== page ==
150 years after George Armstrong Custer's first appearance in the American Civil War, he still fascinates us. We might feel it is a horrific accident or a great work of art but we always look at him. He is a larger than life presence in our history, both loved and hated. There are a goodly number of books and movies on Custer, his record in the Civil War and the Battle of Little Big Horn. The range is from him being "the deranged maniac of Little Big Man" to "the noble hero . in They died with Their Boots On". A good Custer book is always a treat, always worth reading and this is a very good Custer book! Nathaniel Philbrick gives the reader a very human Custer. Older but not wiser, he is as flamboyant as ever chafing under the restrictions of military life. The author is careful to be fair to all sides, presenting a balanced portrait. My only reservation is his reliance of Benteen for so much personal information. While most of it is carefully collaborated, the glass is often half full. The Seventh Cavalry is a character in this story. The author takes a long hard look at the army during the Indian Wars, providing some surprising information. Top heavy with senior offices reduced in rank after the Civil War, Custer is a Lieutenant Colonel reduced from Brigadier General, complicated by the brevet system of rank and under staffed they soldier on. Careful preparation pays big dividends giving the reader an excellent understanding of the complex relationships within the regiment. Understanding this adds an extra dimension to Reno and Benteen's actions on the battlefield. The author fully develops Sitting Bull and his village, providing a full background of tribal politics within their warrior society. This is an extra dimension to the story and an important one. While cautioned that Native American participants guarded what they said, their statements flesh out the account of the battle. The book covers relations between "hostile" and "friendly" Indians and how this plays out during the campaign. The centerpiece of the book is the Battle of Little Big Horn. Seven maps and over 130 pages cover this in detail. The author fully captures the chaos, fear and uncertainty of battle. Weaving accounts of saviors with historical evidence produces a well-documented very readable account. The author refuses to speculate on Custer's battle. This is not a HEROIC LAST STAND account of glorious battle. This is a nasty dirty fight where one side is overrun and slaughtered. While avoiding speculation the author captures the fear and collapse of Custer's command. Footnotes have a unique presentation. They are endnotes referenced to pages. However, there are no footnote numbers. The endnotes represent a walk through the documents available to historians. I read them as a stand-alone book, finding them very informative. This is an excellent book. Interesting, well researched, well documented and a pleasure to read.
GoldenEagle50 More than 1 year ago
Nathaniel Philbrick pulls off the impressive trick of going over familiar ground in a fresh way. Read The Last Stand, then re-read Evan S. Connell's Son of the Morning Star for a different slant -- you'll enjoy the juxtaposition. Meanwhile, I have to say that reading The Last Stand on my Nook was a disappointing experience. The maps are completely illegible, and the striking photographs that grace the hardcover edition are not only missing -- their existence is left unacknowledged. To get the full experience of reading this title, you still need to buy the printed version.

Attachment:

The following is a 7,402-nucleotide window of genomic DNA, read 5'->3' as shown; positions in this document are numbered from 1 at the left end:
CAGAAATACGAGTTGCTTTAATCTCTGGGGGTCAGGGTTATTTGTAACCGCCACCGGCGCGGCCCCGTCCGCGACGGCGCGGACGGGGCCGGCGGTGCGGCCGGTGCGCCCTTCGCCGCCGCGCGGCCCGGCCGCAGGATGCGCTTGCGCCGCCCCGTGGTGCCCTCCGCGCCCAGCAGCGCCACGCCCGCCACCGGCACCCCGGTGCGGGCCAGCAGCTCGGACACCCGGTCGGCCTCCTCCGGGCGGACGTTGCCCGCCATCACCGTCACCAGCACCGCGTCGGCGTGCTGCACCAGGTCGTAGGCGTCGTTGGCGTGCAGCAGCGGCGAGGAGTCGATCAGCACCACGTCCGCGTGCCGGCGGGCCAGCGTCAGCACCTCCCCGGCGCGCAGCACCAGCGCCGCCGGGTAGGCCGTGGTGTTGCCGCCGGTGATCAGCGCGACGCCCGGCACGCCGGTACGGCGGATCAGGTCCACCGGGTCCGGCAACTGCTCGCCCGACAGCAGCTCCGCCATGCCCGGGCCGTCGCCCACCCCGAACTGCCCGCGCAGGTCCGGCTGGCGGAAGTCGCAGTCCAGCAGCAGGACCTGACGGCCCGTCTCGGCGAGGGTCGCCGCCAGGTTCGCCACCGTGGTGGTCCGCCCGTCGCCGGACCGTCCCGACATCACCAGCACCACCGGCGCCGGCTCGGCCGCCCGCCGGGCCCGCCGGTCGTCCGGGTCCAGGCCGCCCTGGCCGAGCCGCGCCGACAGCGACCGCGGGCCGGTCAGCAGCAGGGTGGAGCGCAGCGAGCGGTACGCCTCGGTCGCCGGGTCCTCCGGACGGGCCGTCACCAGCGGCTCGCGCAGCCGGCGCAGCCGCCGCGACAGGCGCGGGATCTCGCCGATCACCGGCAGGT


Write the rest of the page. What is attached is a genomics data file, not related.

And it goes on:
Rick63 More than 1 year ago
It has been a while since I have read Son of Morning Star so it was good to read another account of the famous General Custer and be refreshed of the famous battle. There was nothing new in this last book except in the way it was written. The chronology of events and positioning of Reno and Benteen's troops was helpful in visualizing the events. What was annoying and jarring was the flashback style of the characters that did not really help in the flow of those events as they happened. Philbrick treated both the Indian and the army fairly although there seemed to some political correctness laced throughout. Benteen and Reno were the focus and bear much responsibility while Custer's actions can only be told through speculation. While Custer's character flaws are brought out, there seems to be a lack of speculation on the responsibilities of those in the high command and their actions that may have prevented this massacre. Is it possible that Custer was a pawn and that those that gave the vague orders to Custer, Benteen and Reno knowing Custer and his character? At the end of the book, Philbrick says that Sitting Bull's victory over the army was really a loss for the Indian nations. This is very true when the reservation system and the conditions of the American Indian today. They are kept in line by making them dependent on the government the same way as in the later 1800s. It is a policy that needs to be examined force the Indian to become more self-reliant. There is no pride that the Indian once had in living free and self-sustaining. The question that has yet to be answered is, what brought about the gathering of all the tribes some of whom were enemies? The fear of the U.S. Army because of the massacres at Sand Creek and the Minnesota uprising, is a root, however, there had to be another reason for this gathering of largest force of Indian warriors ever. After the Battle at LBH, they went their separate ways. Had they stayed together the army would have had a difficult time subduing them. I would recommend this book to any one who has not read much on Custer.